For anyone wanting a taste of the life and pioneering diving work of the people who wore and essentially tested these innovative watches with their lives on the line, you may like to settle in for ten minutes with tea and a dark chocolate digestive to read :

    https://www.miltonaires.com/6309/a-m...raordinary-man

    It is often humbling to speak with these divers, many of whom led incredibly brave military lives before moving to different dangers in the North Sea and elsewhere.

    H

  10. #10
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    Quote Originally Posted by Haywood_Milton View Post
    That charge may perhaps be levelled at some of the later watches, although even they will have unique case-backs as well of course.

    Earlier Comex watches have a deserving history, unique and collectible features, measurable rarity and often the most interesting of provenance. I'd be delighted to buy more such watches!

    My 1665 twins with very close case numbers, both believed to have been presented following a famous rescue and one of them coming from a diver who supposedly spent more time in saturation than any other :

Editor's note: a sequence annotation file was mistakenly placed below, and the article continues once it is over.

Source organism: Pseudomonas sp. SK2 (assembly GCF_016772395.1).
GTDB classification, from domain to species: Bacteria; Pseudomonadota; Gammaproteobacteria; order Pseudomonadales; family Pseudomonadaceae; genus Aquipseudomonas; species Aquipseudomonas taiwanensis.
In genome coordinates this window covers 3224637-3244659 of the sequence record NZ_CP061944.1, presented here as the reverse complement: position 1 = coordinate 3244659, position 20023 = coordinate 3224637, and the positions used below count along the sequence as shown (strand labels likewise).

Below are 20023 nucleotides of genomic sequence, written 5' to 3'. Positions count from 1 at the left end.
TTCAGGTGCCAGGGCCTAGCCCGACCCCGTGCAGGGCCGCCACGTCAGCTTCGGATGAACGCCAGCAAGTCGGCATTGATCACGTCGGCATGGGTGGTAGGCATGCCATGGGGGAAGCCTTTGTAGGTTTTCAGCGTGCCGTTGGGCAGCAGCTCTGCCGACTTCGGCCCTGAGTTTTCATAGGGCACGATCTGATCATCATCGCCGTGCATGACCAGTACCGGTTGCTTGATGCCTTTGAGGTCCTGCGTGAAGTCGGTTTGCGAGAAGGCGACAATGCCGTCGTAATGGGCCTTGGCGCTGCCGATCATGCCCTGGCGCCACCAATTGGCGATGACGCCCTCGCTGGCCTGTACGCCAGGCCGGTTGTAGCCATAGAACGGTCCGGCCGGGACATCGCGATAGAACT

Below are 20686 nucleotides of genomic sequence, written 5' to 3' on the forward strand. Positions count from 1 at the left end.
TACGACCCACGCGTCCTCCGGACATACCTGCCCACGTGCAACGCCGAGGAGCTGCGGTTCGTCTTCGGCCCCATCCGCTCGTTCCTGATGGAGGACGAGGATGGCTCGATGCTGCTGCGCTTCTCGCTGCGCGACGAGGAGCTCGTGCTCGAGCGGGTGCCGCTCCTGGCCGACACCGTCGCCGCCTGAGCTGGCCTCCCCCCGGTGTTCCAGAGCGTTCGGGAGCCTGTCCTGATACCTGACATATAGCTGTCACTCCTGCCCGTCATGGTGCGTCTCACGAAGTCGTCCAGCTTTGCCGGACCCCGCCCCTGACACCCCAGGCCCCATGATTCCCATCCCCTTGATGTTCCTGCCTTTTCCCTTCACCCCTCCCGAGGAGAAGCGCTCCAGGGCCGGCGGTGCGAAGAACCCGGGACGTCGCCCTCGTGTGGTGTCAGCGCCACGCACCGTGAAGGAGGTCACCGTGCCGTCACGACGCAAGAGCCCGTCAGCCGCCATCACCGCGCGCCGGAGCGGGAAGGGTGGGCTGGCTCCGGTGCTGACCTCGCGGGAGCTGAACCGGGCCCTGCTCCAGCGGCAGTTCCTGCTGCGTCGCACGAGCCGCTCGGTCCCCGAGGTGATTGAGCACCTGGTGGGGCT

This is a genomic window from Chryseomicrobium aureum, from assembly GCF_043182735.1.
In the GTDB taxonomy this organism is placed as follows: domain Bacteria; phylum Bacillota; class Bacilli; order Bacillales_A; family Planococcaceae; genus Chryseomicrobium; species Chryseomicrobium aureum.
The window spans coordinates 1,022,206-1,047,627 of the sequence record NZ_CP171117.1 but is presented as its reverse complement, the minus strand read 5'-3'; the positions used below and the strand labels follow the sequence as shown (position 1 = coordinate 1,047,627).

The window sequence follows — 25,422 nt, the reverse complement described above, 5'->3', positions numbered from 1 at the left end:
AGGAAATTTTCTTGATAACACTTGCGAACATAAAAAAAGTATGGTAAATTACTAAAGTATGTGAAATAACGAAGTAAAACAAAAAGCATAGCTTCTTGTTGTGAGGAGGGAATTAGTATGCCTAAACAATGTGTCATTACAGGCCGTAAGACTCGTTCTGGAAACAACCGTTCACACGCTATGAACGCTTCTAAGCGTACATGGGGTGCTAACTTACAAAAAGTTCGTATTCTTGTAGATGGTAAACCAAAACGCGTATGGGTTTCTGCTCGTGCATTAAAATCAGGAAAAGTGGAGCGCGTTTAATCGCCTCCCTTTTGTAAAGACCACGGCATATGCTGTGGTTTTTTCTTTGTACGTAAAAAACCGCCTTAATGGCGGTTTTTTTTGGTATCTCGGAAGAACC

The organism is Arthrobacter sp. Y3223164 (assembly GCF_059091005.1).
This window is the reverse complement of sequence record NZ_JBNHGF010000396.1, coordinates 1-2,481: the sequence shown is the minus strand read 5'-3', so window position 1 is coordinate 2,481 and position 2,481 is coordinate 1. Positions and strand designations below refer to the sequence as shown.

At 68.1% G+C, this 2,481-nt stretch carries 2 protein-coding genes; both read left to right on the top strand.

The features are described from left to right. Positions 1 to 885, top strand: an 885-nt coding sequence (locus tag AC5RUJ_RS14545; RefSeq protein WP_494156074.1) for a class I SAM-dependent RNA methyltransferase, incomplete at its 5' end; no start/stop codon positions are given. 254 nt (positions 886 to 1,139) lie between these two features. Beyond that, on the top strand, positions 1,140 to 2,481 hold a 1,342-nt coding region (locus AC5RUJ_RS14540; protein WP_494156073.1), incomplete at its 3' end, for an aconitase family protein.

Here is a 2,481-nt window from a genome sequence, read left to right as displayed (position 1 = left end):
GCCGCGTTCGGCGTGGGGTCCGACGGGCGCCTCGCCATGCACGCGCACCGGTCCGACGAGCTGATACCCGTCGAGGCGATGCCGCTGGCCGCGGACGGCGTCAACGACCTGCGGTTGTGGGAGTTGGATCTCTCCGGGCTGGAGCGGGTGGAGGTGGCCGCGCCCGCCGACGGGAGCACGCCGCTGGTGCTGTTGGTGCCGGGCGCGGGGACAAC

For anyone wanting a taste of the life and pioneering diving work of the people who wore and essentially tested these innovative watches with their lives on the line, you may like to settle in for ten minutes with tea and a dark chocolate digestive to read :

    https://www.miltonaires.com/6309/a-m...raordinary-man

    It is often humbling to speak with these divers, many of whom led incredibly brave military lives before moving to different dangers in the North Sea and elsewhere.

    H
    What an incredible read! Thank you.

  11. #11
    Master
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    Quote Originally Posted by WTRacer View Post
    What an incredible read! Thank you.
    Yes, amazing. Thanks from me also.

  12. #12
    Craftsman
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    Thank you very much for that. It was a most enjoyable read. I could easily picture the various episodes in my minds eye. You are priveliged to know the chap. I would love to hear his stories that he won't tell!